People who know that I follow skating have asked me my opinion of the USFSA’s decision to send fourth-place finisher Ashley Wagner to the Olympics instead of the 2014 US bronze medalist, Mirai Nagasu. Of course, my opinion counts for nothing in the selection process, but had I been on the committee, I would have advocated to send the podium as it was (Gracie Gold, Polina Edmunds, Mirai Nagasu). As heartbreaking as that would have been for Ashley Wagner, I feel like she didn’t skate well at Nationals when she needed to, and Mirai Nagasu did. The USFSA has never tampered with the order of finish at Nationals for the Olympics, except in cases where a skater could not compete due to injury and received a medical bye. They have done it for the World Team many times, though, and the rules are quite clear that they are justified in naming whatever team the USFSA deems best.
Even though I would not have made the same decision the USFSA did, I understand why they did it. Ashley Wagner had by far the strongest international competition season of any US woman this season and last. She is a two-time national champion, and her strong finish at last year’s World Championships, along with Gracie Gold’s, regained the third spot for the US women for these Olympics and Worlds. In other words, had Ashley not skated as well as she did at least year’s World Championships, we wouldn’t even be talking about a third ladies’ spot now. But at Nationals, Ashley skated poorly. When her long program scores came up, she could be seen on camera saying “too high”: she knew that the judges had given her a bit of a gift.
Mirai Nagasu did not get the same international competition opportunities as Wagner this season due to Mirai’s 7th-place finish at 2013 US Nationals; she has been 5th, 2nd, 3rd, 7th, 7th and 3rd at Nationals since winning the US title at age 15 in 2008. She is currently without a coach, and has a reputation (deserved or not) of not always training to her full potential. The national judges were fairly kind to her this time, but she also has a history of having her triple jumps marked down for underrotation.
I am sure all of these things came into consideration, but I am more an advocate of “put up or shut up”, and Mirai put it all out there at Nationals to claim the bronze, while Ashley had major mistakes in both her short and long and was somewhat held up by the judges in the long to claim fourth place (she did finish about ten points ahead of the fifth-place finisher; I don’t know if the judges held her up by more than ten points or not).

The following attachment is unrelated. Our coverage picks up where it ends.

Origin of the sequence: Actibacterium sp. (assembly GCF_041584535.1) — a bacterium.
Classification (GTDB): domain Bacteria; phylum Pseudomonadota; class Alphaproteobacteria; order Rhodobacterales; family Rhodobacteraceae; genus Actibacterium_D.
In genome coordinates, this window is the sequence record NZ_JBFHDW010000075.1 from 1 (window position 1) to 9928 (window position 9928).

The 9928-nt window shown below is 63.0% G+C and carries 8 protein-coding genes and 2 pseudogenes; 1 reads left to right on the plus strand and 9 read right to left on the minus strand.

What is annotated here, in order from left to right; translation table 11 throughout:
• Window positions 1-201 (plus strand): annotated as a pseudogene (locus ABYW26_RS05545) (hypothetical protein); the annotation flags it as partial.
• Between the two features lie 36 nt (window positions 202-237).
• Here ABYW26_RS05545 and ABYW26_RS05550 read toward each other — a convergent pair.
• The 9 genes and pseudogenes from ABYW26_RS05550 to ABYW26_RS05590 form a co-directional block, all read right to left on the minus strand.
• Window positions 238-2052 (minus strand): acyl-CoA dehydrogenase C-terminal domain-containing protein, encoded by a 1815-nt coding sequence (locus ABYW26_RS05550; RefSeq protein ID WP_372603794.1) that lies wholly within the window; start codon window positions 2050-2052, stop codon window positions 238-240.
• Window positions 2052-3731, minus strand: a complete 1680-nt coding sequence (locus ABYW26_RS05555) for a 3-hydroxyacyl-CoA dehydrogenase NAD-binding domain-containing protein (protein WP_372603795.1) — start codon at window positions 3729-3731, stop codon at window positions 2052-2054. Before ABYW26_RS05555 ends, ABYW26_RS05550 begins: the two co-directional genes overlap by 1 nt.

Had 15-year-old Polina Edmunds finished third instead of second, they probably would have bumped her from the team. I would have had no problem with that, since the Olympics will be Edmunds’ very first senior-level international competition (gulp). But Edmunds finished in the silver-medal position, and as I thought, the committee was loathe to replace the 2nd-place finisher with the 4th-place finisher.
It was pretty disappointing to read some of the dreck in the “general press”, the Wall Street Journal especially. Jeff Yang’s editorial alleged that the selection process might have been racist, choosing the blond white girl over the Japanese-American. GET A GRIP, WSJ. For a supposedly reputable publication, you really missed on this one. You need to look no further than the rest of the Olympic skating team: Felicia Zhang is Chinese-American, and the Shibutanis are Japanese-American. Sheesh. (Here is a link to the editorial.)
One other thing: I’m sure there’s an issue that had nothing to do with the selection, and shouldn’t have, but bugs me nevertheless. Figure skating has suffered from a lack of credibility with the general public, especially since the Salt Lake City judging scandal. The USFSA passing over one athlete who competed well and replacing her with one who clearly skated poorly isn’t going to help matters any. Just sayin’.